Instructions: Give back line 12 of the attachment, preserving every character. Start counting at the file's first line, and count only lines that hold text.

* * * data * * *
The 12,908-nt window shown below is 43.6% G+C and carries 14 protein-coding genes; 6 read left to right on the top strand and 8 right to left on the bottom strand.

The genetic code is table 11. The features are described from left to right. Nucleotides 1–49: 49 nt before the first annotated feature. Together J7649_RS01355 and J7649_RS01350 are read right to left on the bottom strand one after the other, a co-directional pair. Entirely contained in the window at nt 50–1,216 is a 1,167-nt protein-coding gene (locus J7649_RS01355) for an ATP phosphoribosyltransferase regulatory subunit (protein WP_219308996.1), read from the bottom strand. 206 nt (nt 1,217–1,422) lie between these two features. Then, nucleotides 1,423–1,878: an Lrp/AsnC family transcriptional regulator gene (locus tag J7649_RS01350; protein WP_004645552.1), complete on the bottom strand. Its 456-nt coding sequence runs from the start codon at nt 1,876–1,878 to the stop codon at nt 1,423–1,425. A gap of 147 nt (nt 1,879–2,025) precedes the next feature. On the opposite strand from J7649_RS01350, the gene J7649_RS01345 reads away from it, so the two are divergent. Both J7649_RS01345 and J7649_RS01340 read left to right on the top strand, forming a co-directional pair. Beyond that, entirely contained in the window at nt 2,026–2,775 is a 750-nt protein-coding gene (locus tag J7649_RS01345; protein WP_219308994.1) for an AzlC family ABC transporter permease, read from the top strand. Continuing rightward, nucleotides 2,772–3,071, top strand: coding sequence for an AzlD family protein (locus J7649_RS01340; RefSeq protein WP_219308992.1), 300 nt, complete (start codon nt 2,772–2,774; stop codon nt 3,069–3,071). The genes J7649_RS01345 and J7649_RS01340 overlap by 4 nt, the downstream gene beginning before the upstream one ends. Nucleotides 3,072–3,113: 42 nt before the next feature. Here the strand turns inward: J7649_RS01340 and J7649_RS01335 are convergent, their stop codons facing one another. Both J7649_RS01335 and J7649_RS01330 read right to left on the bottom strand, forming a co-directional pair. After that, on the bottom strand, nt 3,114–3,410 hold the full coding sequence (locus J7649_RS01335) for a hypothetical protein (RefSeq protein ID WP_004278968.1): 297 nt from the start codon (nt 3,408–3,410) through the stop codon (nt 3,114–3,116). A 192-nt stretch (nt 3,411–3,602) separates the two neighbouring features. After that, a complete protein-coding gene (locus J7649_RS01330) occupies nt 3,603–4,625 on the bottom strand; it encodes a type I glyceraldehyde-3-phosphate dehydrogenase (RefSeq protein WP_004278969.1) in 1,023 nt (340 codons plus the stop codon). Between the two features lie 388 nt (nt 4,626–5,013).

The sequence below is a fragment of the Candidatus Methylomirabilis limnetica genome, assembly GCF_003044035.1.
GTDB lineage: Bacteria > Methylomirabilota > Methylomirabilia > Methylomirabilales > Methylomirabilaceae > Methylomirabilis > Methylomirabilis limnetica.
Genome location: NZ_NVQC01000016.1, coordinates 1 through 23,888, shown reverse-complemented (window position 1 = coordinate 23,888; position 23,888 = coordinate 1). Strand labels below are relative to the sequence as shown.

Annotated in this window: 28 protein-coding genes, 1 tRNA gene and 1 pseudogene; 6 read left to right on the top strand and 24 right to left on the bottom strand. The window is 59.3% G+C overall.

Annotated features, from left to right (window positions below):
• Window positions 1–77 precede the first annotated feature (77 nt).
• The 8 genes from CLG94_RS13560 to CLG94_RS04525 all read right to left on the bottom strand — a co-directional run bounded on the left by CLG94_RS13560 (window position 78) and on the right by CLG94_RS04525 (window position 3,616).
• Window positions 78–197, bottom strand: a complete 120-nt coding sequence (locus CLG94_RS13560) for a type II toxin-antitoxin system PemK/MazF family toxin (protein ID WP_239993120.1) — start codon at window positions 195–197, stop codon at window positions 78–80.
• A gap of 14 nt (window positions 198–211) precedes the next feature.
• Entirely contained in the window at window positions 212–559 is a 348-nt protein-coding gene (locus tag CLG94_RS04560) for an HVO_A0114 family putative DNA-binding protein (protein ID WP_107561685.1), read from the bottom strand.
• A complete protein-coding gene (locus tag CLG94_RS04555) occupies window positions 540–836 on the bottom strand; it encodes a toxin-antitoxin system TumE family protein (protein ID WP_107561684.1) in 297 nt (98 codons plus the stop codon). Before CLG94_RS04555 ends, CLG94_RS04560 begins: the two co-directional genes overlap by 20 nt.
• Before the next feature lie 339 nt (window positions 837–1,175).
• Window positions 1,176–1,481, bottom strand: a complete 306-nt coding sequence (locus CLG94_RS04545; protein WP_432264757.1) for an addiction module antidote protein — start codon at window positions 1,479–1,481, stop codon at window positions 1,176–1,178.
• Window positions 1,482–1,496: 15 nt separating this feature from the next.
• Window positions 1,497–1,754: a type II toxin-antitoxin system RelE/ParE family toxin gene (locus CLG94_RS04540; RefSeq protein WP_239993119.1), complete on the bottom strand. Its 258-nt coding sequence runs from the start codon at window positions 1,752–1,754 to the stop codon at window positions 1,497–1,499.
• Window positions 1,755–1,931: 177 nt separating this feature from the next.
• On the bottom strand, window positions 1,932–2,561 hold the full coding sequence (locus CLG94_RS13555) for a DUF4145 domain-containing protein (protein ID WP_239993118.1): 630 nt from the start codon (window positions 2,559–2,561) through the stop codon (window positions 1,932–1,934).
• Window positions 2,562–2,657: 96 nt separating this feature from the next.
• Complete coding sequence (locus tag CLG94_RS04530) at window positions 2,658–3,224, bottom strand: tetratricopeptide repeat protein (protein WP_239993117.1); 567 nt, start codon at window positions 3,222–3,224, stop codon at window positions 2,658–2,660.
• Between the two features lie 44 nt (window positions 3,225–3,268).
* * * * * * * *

• Entirely contained in the window at window positions 212–559 is a 348-nt protein-coding gene (locus tag CLG94_RS04560) for an HVO_A0114 family putative DNA-binding protein (protein ID WP_107561685.1), read from the bottom strand.